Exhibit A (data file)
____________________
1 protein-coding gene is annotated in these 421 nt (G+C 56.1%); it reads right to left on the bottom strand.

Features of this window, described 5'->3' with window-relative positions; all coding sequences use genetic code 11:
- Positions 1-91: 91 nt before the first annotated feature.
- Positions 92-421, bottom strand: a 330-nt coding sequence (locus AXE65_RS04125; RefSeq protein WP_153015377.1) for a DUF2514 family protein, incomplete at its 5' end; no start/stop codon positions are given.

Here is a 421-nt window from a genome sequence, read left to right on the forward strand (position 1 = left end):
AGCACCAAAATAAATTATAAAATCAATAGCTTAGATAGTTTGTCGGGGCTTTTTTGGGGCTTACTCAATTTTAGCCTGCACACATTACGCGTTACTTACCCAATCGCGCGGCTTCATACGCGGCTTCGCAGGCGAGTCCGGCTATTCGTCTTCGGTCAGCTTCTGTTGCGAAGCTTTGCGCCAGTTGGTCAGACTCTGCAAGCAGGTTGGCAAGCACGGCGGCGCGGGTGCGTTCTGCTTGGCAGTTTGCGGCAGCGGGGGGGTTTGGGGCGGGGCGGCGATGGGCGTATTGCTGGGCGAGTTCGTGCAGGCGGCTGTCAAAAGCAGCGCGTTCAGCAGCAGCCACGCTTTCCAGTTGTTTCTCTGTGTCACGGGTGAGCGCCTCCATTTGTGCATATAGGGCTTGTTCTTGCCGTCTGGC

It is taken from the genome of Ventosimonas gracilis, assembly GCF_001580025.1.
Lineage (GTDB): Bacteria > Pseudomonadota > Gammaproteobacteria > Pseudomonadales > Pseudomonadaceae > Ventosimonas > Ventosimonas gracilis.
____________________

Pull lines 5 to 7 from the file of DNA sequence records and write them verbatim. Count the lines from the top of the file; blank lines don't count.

Here is a 421-nt window from a genome sequence, read left to right on the forward strand (position 1 = left end):
AGCACCAAAATAAATTATAAAATCAATAGCTTAGATAGTTTGTCGGGGCTTTTTTGGGGCTTACTCAATTTTAGCCTGCACACATTACGCGTTACTTACCCAATCGCGCGGCTTCATACGCGGCTTCGCAGGCGAGTCCGGCTATTCGTCTTCGGTCAGCTTCTGTTGCGAAGCTTTGCGCCAGTTGGTCAGACTCTGCAAGCAGGTTGGCAAGCACGGCGGCGCGGGTGCGTTCTGCTTGGCAGTTTGCGGCAGCGGGGGGGTTTGGGGCGGGGCGGCGATGGGCGTATTGCTGGGCGAGTTCGTGCAGGCGGCTGTCAAAAGCAGCGCGTTCAGCAGCAGCCACGCTTTCCAGTTGTTTCTCTGTGTCACGGGTGAGCGCCTCCATTTGTGCATATAGGGCTTGTTCTTGCCGTCTGGC

It is taken from the genome of Ventosimonas gracilis, assembly GCF_001580025.1.